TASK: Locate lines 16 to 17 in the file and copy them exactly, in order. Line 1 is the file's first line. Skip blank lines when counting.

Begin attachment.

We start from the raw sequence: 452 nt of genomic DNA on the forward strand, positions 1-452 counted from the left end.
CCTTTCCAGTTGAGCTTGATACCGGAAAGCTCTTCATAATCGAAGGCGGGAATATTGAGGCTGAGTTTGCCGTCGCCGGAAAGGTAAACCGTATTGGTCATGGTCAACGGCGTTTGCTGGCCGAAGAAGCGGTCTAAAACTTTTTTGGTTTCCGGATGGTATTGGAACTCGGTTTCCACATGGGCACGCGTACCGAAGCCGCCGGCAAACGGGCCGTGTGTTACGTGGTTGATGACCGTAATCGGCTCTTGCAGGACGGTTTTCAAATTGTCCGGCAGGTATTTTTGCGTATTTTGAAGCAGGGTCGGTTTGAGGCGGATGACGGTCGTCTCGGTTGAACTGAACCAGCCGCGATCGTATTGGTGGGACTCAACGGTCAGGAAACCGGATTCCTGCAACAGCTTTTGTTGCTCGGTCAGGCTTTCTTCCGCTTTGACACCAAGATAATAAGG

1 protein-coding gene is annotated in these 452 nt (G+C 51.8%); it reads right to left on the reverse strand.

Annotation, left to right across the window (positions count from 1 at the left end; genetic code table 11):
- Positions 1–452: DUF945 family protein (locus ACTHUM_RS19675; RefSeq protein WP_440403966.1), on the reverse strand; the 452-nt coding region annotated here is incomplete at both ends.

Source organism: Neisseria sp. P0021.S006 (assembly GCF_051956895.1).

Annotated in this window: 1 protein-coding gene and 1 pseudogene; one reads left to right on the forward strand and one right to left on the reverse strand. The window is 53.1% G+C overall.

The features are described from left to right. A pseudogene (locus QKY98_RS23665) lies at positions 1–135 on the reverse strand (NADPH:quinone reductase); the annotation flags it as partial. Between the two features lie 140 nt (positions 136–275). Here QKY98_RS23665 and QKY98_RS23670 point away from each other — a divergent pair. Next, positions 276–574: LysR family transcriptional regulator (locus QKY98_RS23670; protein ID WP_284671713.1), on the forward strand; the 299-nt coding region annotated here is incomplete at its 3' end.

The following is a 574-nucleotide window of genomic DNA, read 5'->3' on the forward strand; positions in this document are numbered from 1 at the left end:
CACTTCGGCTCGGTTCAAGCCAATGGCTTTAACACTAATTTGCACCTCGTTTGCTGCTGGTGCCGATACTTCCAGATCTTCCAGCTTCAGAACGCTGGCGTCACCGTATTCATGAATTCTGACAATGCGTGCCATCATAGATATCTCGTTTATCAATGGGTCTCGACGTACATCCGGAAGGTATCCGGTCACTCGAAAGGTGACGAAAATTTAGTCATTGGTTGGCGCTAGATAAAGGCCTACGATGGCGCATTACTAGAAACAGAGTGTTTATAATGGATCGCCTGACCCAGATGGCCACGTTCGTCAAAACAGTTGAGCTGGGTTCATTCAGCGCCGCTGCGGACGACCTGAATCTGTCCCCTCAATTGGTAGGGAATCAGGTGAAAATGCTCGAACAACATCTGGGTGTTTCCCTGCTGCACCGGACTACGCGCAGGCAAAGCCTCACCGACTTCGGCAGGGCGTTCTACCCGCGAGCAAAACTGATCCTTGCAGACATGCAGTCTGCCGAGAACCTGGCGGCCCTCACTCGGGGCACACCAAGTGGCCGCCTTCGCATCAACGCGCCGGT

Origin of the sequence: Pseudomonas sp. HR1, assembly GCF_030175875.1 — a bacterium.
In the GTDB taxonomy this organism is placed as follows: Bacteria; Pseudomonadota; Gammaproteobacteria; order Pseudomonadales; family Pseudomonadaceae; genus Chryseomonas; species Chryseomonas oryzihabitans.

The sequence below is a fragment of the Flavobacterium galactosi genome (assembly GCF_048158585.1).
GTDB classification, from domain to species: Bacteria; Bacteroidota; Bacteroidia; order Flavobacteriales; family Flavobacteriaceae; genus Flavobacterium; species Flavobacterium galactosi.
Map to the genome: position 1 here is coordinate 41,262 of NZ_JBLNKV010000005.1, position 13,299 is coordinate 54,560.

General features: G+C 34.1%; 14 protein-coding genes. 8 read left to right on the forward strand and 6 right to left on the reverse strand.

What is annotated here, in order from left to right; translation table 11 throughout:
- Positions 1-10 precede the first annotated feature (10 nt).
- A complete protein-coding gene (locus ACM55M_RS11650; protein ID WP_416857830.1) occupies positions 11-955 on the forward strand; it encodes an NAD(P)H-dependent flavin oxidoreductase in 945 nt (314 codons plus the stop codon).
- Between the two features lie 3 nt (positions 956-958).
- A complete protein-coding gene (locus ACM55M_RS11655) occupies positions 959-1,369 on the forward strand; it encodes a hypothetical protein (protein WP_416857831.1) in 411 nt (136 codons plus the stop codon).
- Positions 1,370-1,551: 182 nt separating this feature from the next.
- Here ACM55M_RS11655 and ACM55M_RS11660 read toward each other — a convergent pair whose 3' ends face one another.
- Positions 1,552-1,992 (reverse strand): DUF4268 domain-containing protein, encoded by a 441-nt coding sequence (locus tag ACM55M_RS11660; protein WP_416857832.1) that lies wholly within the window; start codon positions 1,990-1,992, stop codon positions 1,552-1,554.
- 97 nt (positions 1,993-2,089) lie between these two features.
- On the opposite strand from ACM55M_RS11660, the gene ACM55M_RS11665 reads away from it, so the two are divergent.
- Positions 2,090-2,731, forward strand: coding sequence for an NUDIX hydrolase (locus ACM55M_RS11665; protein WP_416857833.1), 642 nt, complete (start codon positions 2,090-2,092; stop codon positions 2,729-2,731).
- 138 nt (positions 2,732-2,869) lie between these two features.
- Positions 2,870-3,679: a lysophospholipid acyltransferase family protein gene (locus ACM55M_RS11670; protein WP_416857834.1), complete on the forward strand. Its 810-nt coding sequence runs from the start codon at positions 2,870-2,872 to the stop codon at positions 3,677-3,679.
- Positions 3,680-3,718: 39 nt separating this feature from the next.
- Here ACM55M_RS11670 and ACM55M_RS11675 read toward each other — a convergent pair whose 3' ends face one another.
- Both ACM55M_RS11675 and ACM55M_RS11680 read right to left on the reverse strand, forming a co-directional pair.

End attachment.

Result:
General features: G+C 34.1%; 14 protein-coding genes. 8 read left to right on the forward strand and 6 right to left on the reverse strand.

What is annotated here, in order from left to right; translation table 11 throughout: